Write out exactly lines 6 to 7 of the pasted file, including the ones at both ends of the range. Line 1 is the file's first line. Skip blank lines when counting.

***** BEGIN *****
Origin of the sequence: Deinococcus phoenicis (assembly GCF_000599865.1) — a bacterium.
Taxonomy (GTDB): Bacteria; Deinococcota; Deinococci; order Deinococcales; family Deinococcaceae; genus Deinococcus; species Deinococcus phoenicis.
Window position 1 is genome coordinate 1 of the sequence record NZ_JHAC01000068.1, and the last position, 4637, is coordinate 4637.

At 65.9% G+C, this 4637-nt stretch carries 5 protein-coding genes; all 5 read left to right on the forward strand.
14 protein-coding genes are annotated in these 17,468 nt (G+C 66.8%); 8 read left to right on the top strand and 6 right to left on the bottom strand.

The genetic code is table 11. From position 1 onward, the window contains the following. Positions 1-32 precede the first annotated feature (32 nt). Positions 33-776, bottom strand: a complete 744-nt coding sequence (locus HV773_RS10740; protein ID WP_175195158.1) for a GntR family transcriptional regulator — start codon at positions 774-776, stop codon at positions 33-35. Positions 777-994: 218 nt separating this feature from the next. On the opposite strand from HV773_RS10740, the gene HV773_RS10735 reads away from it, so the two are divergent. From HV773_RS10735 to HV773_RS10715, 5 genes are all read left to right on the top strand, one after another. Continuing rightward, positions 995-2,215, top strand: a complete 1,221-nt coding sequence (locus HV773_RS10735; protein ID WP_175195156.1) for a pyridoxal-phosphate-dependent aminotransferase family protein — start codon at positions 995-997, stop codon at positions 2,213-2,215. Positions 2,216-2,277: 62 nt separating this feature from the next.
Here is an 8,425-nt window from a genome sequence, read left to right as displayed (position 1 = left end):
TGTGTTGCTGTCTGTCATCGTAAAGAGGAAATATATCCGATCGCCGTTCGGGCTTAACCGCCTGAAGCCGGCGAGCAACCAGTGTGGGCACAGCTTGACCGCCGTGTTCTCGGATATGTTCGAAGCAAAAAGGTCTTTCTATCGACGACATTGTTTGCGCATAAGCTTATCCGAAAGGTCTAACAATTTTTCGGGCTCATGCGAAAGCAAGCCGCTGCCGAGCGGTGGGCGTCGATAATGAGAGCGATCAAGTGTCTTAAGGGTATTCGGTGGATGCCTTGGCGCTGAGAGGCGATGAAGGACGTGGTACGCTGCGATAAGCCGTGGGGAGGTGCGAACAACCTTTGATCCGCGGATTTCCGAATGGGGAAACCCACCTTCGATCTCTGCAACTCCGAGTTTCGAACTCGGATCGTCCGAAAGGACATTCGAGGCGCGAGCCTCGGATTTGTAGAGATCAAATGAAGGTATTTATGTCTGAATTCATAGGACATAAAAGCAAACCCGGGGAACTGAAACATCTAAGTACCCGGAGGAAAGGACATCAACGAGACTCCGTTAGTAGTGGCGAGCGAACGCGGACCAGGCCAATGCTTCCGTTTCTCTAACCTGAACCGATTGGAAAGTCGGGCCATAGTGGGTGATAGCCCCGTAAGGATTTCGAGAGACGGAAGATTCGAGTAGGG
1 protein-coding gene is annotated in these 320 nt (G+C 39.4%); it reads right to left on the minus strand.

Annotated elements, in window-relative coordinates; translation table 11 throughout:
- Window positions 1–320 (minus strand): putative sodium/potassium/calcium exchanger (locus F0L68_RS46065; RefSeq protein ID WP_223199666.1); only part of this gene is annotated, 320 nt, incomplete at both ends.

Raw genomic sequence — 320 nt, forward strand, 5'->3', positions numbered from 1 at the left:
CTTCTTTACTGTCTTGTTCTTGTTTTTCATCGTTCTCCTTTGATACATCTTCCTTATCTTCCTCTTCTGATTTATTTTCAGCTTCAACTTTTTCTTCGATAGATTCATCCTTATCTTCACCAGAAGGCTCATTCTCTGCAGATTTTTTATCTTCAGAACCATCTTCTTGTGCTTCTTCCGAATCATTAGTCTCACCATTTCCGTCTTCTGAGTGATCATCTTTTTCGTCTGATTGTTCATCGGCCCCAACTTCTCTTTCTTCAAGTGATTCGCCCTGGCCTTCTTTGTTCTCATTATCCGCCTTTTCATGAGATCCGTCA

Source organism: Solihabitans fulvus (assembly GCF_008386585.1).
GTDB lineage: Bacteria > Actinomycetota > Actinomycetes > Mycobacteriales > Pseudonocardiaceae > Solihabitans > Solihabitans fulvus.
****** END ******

The genetic code is table 11. From position 1 onward, the window contains the following. Positions 1-32 precede the first annotated feature (32 nt). Positions 33-776, bottom strand: a complete 744-nt coding sequence (locus HV773_RS10740; protein ID WP_175195158.1) for a GntR family transcriptional regulator — start codon at positions 774-776, stop codon at positions 33-35. Positions 777-994: 218 nt separating this feature from the next. On the opposite strand from HV773_RS10740, the gene HV773_RS10735 reads away from it, so the two are divergent. From HV773_RS10735 to HV773_RS10715, 5 genes are all read left to right on the top strand, one after another. Continuing rightward, positions 995-2,215, top strand: a complete 1,221-nt coding sequence (locus HV773_RS10735; protein ID WP_175195156.1) for a pyridoxal-phosphate-dependent aminotransferase family protein — start codon at positions 995-997, stop codon at positions 2,213-2,215. Positions 2,216-2,277: 62 nt separating this feature from the next.
Here is an 8,425-nt window from a genome sequence, read left to right as displayed (position 1 = left end):